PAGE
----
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Clearwing Sets Miller Lite Stage At Summerfest With Martin Audio MLA

Live music from more than 700 bands performing over 11 days on 17 stages

Guinness World Records-certified as “The World’s Largest Music Festival,” Summerfest recently drew close to a million fans to 75-acre Henry Maier Festival Park along the lakefront in Milwaukee, providing live music from more than 700 bands performing over 11 days on 17 stages, as well as at 23,000-capacity Marcus Amphitheater.

Long-time Summerfest provider Clearwing Productions returned once again to handle the challenge of supplying and coordinating sound, light, staging and logistics.

Making its debut at the Summerfest Miller Lite Oasis Stage was a Martin Audio MLA (Multi-cellular Loudspeaker Array) consisting of 11 MLA and one MLD down fill cabinets per side, along with 12 MLX subwoofers.

The lineup at the Oasis stage included an eclectic mix of artists such as the popular alternative band Fun., Kool & The Gang, Joe Walsh, Ziggy Marley, The Roots, Cake, Sublime with Rome, Atmosphere, Paul Oakenfold, Robyn, plus Rodney Atkins and Garry Allan from the Country Throwdown Tour.

“We went with 12 MLA per side rolling out at 63 Hz to keep as much low end in the main array as possible and used the subs as more of an effect,” explains MLA support specialist Jim Jorgensen. “One of the goals of this particular event was to maintain the coverage in a specific area, which MLA is really designed for.

“In terms of the low end response,” he continues, “Ziggy Marley’s “engineer first brought up the system without the subs on and he was happy. When he added in subs, the ear-to-ear grin on his face was priceless”

According to Jorgensen, “One of the main things that people experienced using MLA was that the PA never got in their way. They didn’t have to spend hours tuning it. No one turned it on and thought it wasn’t going to work or we needed to change anything to get the sound and coverage we were looking for.”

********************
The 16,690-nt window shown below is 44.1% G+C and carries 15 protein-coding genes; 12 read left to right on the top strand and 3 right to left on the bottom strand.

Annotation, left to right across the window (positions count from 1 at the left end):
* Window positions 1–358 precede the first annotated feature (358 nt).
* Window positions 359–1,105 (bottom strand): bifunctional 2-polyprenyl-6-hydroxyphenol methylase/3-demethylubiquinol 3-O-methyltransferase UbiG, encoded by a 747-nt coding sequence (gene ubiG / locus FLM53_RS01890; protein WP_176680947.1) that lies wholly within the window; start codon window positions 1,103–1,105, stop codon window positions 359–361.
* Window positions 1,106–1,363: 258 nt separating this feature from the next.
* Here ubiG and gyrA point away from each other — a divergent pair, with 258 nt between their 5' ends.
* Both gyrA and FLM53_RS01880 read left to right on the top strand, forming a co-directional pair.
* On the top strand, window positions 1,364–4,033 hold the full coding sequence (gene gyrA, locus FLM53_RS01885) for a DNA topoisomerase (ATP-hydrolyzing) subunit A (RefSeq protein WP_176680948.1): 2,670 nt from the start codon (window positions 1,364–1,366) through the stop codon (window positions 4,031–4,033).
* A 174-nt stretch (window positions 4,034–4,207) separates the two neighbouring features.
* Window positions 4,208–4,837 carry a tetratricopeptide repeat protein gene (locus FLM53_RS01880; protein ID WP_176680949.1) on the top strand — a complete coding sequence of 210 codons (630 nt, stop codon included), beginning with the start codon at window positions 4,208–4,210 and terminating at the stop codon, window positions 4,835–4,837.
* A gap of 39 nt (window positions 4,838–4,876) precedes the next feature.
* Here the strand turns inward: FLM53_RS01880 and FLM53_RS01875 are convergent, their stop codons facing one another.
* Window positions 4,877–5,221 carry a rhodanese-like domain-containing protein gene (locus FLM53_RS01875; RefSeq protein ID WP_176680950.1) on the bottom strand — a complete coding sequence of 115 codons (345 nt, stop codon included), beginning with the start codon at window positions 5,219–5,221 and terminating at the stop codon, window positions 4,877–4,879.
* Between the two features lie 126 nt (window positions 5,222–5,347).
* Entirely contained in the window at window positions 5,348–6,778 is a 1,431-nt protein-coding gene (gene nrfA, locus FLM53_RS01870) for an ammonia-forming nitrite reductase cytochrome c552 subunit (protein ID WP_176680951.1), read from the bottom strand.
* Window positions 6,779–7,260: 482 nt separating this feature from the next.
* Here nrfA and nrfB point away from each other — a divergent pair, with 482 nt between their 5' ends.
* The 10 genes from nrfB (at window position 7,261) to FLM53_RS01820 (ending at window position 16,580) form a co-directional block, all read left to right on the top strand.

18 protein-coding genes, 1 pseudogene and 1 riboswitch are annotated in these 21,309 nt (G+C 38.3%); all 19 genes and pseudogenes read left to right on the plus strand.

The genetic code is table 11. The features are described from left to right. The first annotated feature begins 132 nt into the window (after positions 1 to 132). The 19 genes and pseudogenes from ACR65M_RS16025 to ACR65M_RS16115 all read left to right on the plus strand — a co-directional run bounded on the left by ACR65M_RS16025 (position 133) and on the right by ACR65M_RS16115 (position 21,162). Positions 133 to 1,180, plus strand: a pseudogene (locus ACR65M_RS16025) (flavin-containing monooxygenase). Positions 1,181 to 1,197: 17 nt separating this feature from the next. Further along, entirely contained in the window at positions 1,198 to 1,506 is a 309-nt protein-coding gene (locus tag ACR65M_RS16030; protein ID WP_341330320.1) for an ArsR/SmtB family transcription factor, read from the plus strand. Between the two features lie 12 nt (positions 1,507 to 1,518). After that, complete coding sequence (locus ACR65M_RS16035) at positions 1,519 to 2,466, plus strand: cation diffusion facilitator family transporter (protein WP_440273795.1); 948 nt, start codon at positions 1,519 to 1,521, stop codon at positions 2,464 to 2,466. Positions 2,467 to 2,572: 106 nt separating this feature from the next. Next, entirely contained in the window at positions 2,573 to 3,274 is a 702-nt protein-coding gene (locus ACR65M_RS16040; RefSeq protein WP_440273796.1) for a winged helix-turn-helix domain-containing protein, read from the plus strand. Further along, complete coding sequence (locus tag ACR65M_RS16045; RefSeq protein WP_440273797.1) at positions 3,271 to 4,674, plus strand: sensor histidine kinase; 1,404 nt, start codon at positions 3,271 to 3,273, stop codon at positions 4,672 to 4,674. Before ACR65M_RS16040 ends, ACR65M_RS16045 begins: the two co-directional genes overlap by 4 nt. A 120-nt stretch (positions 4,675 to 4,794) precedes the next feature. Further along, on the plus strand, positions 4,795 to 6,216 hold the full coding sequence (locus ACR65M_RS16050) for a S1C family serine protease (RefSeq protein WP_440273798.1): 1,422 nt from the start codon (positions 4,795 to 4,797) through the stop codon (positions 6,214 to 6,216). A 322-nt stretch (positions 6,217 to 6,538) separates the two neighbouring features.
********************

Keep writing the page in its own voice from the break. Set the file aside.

In terms of MLA’s exceptional control, the crew used a daytime setting that covered up to just behind the mix position with -4 halfway through the picnic tables and a “hard avoid” behind that to keep the volume at manageable levels for those walking past the stage.

The MLA night setting went all the way up to nearly four feet in front of the buildings with a “hard avoid” past the restaurants in the back of the seating area so that festival goers could dance while standing in line but be heard when ordering their food.

The MLX subs were stacked two high, three wide on the stage and delayed outside to inside to narrow the sub bass spillage and contain it to the area.

Reactions from mix engineers to MLA for the different bands were “uniformly positive,” says Jorgensen. Robyn’s engineer said it “was pokey in all the right places,” which in Scottish audio speak means it stood out where it was supposed to. Fun.’s engineer said it was the biggest sounding PA he’d ever worked with in that “he kept pushing and pushing it, and it just kept getting bigger.”

“Clearwing’s Steve Harvey (systems engineer-north stages) who had previous experience with Martin Audio’s W8LC arrays quickly understood how MLA worked and was able to explain the system to other people while becoming an advocate,” adds Jorgensen. “He’s quite sharp and has great ears, so he got it right away.”

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Working in tandem with MLA were 12 Martin Audio LE2100 stage monitors and Wavefront enclosures for side fill, along with a DiGiCo SD10 at front of house and a Yamaha PM5D for monitors, all provided by Clearwing.

“Most of the stages on the grounds had Martin Audio wedges and fill speakers,” Jorgensen adds. “People were also talking about how well Zac Brown covered the Marcus Amphitheater with MLA during his show to a sold out crowd.

“It is impressive to see that MLA can go from a traditional Midwestern-sized festival stage all the way to a full scale summer concert shed with the same coherence and coverage abilities. Basically, people throughout the event commented on the whole run as to how MLA was dynamic, it flexed and grooved, and adapted to the style of music coming out of it.”


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